A compass contains an iron needle that aligns with the Earth’s magnetic field lines. Chinese literature from 80 AD contains the first record of magnetized stone being used to determine direction. It wasn’t until the 12th century that mariners used lodestone, a magnetized rock, floating on wood in water for navigation. Prior to that, navigation was done by the stars, the Sun and prominent landmarks, and knowledge of the characteristics of wind direction in specific regions.

Today’s compass contains a permanent magnet, usually shaped like an arrow or needle, that is free to rotate on a spindle. If not disturbed, the magnet will align with Earth’s north-south magnetic field lines. Most practical compasses contain a liquid filled case housing the magnet. The fluid acts to quickly dampen the compass oscillations as it swings into alignment with the Earth’s magnetic field.

To orient a map, the map is placed on a level, horizontal surface that is away from sources of magnetic interference. The compass is placed on the declination diagram at the bottom of the map, with the orienting lines on the compass dial lined up with the magnetic north line on the diagram. The magnetic north line in the declination diagram can be extended in straight lines with a pencil and straight edge, if this aids in the use of the diagram. The map and compass are rotated as a unit until the compass needle is boxed by the orienting arrow. There are other procedures that can be followed that will also orient a map.

An azimuth is taken with a compass, also known as “shooting a bearing”, by holding the compass horizontal and level at waist, or a little higher, with the direction of travel arrow pointing at the object for which the azimuth is being taken. Care is taken to assure that the compass is away from metal, wires, and equipment that might interfere with its operation. The compass housing is turned, without moving the base plate, until the compass needle lies within the orienting arrow on the compass housing. The azimuth to the object is the degrees indicated on the rim of the compass housing adjacent to the index line. When azimuths are transmitted to other elements of the operation, the transmitter should specify whether the azimuth is magnetic or true. If the azimuth is taken as magnetic (taken with a compass), it should be transmitted as magnetic azimuth (not converted to true azimuth) unless the conversion is specifically requested by the recipient. (Map and Compass Fundamentals by Mike Lynch, SBSAR)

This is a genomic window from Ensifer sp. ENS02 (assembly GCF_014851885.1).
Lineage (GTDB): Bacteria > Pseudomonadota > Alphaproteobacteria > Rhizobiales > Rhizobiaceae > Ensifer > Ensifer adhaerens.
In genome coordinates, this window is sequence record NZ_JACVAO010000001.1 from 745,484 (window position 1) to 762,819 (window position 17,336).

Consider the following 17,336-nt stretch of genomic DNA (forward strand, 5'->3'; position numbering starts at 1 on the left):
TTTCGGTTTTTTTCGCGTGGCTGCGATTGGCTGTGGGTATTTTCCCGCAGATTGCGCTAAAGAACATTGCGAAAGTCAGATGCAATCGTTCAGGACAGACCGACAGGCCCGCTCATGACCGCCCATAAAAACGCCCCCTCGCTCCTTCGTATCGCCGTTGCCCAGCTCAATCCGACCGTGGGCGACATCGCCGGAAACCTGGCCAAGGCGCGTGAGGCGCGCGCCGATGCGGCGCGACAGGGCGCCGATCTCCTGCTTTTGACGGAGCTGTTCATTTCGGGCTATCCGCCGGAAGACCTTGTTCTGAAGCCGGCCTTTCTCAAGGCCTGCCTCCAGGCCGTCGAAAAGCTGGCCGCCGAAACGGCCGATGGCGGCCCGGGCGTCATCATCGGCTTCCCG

Three important skills participants will gain from this workshop include orienting a map with respect to the terrain (and north), obtaining an azimuth to an object, and determining the current position by taking azimuths to visible terrain features identifiable on a topo map, then using the intersection of the azimuth lines to establish a position for the observer. Join registered Maine Guide, Tom Belluscio at this upcoming Re-skill-ience workshop to learn the basic skills on orienting a map, establishing an azimuth, using a compass, understanding magnetic declination, navigating around obstacles, and other basic skills associated with compass and map navigation.